Saratoga Springs, New York is a white and affluent town of 28,000 whose tourist economies are maintained by the labor of people who migrate to the US annually. “How to Tell a True Immigrant Story” is a poetic and participatory metanarrative that weaves together experiences of members of the Latinx immigrant community in Saratoga Springs as they respond to increased ICE activity and anti-immigrant sentiment after the 2016 presidential election. The film aims to expand understanding of experiences otherwise reduced to politically expedient constructs while marshaling the surveillance logic of 360 video to interrogate ways that documentary itself has potential to operate, like a border protection interview, to “make accessible” (Trinh T. Minh-ha) those who are otherwise marked other.
In the summer of 2016, while an artist-in-residence at the Skidmore College MDOCS Storytellers Institute, I began an ongoing, collaborative documentary engagement with a community of artists and organizers who work and/or reside at the Saratoga Race Course.
The Saratoga Race Course is one of the most lucrative thoroughbred racetracks in the U.S. In 2015, a study found that this city of 28,000 annually earns $237 million dollars through horseracing tourism alone.
The labor that supports this multi-million dollar industry is led by people who migrate every year on H2B visas from their home communities in Mexico and Central America to Saratoga Springs.
For six to eight months every year, this community works and lives in an area closed to the public called the “backstretch.” Though Saratoga Springs’ high-end economy immeasurably relies on immigrant communities, there remains a chasm of understanding maintained in part by the geographic segregation of residing at the backstretch (and by an unabashed racial hierarchy).
In 2016, I began working with Krystle Nowhitney Hernandez, oral historian and Deputy Director of the Saratoga County Equal Opportunity Council, and with a community of artists who work and reside at the Saratoga Race Course, most of whom are originally from Mexico.
Our collaboration holds that the work of creative community can be a vehicle for raising consciousness, imagining new possibilities for social relations, and exploring one’s own ever-evolving identity. All members of our collaboration, including Krystle and myself, are all immigrants or first-generation ourselves. As such, stories of cultural crossing are of both personal and political interest.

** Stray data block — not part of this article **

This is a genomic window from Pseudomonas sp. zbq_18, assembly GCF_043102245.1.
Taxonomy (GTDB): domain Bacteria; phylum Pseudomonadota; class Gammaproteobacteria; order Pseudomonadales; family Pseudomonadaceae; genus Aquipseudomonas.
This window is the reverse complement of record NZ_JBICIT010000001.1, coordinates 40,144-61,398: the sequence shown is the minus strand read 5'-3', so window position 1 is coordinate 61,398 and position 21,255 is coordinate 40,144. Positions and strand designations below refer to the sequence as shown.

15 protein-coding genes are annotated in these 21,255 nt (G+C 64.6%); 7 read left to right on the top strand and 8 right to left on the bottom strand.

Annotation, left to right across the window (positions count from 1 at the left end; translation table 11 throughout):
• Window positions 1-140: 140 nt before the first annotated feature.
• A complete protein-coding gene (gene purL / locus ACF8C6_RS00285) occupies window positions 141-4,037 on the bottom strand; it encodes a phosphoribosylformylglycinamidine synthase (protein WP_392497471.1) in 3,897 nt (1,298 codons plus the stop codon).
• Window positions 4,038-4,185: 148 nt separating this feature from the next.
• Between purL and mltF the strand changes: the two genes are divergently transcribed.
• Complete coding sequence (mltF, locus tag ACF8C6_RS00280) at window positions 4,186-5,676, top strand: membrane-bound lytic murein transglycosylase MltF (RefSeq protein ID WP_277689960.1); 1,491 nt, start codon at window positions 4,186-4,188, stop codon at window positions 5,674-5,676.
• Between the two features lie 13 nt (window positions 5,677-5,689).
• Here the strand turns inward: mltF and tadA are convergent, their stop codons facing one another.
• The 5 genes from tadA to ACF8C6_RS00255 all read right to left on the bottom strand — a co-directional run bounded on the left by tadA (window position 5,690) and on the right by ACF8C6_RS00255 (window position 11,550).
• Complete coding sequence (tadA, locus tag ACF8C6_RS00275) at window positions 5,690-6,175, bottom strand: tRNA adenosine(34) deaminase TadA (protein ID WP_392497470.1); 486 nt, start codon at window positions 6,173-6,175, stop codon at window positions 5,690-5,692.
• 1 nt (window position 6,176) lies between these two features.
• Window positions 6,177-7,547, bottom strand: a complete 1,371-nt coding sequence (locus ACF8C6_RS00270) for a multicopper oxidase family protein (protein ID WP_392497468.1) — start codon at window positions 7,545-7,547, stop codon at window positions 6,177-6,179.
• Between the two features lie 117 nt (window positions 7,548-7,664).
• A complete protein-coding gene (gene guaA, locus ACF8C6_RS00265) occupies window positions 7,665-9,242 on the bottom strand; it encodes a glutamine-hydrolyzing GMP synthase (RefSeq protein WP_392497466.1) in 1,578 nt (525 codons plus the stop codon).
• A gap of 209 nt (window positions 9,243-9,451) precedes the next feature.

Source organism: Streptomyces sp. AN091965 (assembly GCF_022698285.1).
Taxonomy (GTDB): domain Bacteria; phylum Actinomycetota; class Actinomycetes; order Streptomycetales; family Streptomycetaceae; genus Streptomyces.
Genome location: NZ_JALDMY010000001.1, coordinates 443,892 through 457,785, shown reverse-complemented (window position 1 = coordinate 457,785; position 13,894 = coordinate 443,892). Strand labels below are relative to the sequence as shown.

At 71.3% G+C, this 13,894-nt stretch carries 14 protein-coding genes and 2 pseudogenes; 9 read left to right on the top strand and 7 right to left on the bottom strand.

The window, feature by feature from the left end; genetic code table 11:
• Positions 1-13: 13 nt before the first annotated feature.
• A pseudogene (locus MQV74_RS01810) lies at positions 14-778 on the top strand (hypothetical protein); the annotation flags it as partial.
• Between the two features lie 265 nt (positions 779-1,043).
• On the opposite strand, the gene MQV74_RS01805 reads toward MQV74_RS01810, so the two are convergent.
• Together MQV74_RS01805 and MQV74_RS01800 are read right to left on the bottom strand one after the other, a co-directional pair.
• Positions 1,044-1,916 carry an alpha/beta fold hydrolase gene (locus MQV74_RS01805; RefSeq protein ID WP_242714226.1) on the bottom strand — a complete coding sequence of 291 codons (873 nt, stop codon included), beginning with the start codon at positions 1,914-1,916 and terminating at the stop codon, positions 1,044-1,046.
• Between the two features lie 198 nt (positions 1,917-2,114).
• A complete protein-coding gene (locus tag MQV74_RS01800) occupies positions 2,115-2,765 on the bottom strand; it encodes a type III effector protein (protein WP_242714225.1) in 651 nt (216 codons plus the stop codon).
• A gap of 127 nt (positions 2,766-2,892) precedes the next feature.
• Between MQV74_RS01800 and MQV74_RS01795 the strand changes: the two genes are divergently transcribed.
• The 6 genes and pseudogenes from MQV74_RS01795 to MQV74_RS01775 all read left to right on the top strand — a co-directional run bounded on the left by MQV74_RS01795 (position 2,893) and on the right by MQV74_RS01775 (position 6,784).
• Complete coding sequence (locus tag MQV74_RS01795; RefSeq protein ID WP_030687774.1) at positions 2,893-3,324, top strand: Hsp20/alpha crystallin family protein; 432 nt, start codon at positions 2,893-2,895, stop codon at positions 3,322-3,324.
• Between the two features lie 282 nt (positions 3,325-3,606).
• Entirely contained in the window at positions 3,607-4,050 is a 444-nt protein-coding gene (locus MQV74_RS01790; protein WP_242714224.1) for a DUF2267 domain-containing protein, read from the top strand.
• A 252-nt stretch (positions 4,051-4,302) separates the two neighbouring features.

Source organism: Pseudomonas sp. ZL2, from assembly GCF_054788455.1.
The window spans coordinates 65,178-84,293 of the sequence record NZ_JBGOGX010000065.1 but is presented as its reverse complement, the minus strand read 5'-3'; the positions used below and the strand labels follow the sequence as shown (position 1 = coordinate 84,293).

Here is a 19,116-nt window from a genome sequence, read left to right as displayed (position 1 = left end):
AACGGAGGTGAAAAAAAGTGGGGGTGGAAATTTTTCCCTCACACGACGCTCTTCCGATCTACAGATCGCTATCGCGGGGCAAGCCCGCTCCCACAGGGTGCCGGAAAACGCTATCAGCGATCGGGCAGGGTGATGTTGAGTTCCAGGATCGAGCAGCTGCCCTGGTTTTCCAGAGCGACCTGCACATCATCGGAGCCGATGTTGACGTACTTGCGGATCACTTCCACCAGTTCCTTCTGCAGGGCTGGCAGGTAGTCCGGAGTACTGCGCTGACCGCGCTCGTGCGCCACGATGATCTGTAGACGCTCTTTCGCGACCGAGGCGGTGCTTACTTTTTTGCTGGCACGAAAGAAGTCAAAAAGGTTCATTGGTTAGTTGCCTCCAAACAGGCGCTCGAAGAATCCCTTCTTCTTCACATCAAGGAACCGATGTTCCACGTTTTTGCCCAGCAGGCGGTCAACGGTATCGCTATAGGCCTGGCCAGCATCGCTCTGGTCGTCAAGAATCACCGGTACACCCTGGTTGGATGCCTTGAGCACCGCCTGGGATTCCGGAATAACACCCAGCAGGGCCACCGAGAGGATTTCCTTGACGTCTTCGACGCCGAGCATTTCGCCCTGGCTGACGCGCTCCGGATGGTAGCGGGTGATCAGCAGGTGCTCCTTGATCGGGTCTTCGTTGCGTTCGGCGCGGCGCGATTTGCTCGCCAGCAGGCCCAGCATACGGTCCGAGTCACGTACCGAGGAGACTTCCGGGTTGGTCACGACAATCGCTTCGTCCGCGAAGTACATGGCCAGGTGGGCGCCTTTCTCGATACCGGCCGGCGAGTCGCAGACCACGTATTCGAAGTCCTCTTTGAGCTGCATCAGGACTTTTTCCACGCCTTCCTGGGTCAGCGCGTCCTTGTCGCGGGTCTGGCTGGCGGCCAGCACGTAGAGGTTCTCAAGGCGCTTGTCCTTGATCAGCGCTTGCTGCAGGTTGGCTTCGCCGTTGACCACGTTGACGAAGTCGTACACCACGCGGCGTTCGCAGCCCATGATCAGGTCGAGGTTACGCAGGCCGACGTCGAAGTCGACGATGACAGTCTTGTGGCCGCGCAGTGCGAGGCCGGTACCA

Our first project was a performance ethnography that occupied an elite art gallery in downtown Saratoga Springs and filled the space with the sounds, textures, and gestures of hot walking.
Of the jobs available to the migrant labor pool at the track, hot walking is one of the lowest paid and referred to as requiring less skill (though one would argue that anyone who can manage a horse for any amount of time is entirely skilled in a sensitive craft). The job of a hot walker is to cool down the horses after workouts and races. For thirty minutes after every exertion, the hot walkers walk the horses in circles, lead them to water, lead them to baths. From the outside, this labor appears both meditative and constraining. Tranquil and challenging.
Knowing our audience and the stories we wanted to tell, we created an installation and performance that would bring together two rather segregated audiences but in a way that does not reify patterns of “knowing” but asks the audience to use the participatory walking exercise as an invitation to embody knowledge. We also wanted to create a space in which the rules of the space were not entirely clear, in which audiences would need to sit with the sensation of not knowing or not understanding, an experience that we felt mirrors the process of entering communities and cultures not one’s own. To create this sense, we did not alert the audience in any of our promotional materials to what they would experience within the gallery space, and we even kept the door closed to the gallery until the walk began.
Here you see the program for the event. This is all the information people had before entering. No complete definitions, no direct translations, and really expecting the audience to do the work of decoding, which is work that immigrants have to do daily if not moment by moment.
Nearly 100 people filled the Spring Street Gallery for this one-time pop-up event, and the work we produced together led to two more years of collaborations, including the 360º film, “How to Tell a True Immigrant Story.”
Ten years ago, Ele Martinez crossed the border from his hometown of La Sabana in Oaxaca, Mexico, into Texas and made his way up to upstate New York where his uncle lived among a small but thriving community of indigenous Triqui people. Since the 2016 elections, the Triqui community in Saratoga has declined significantly.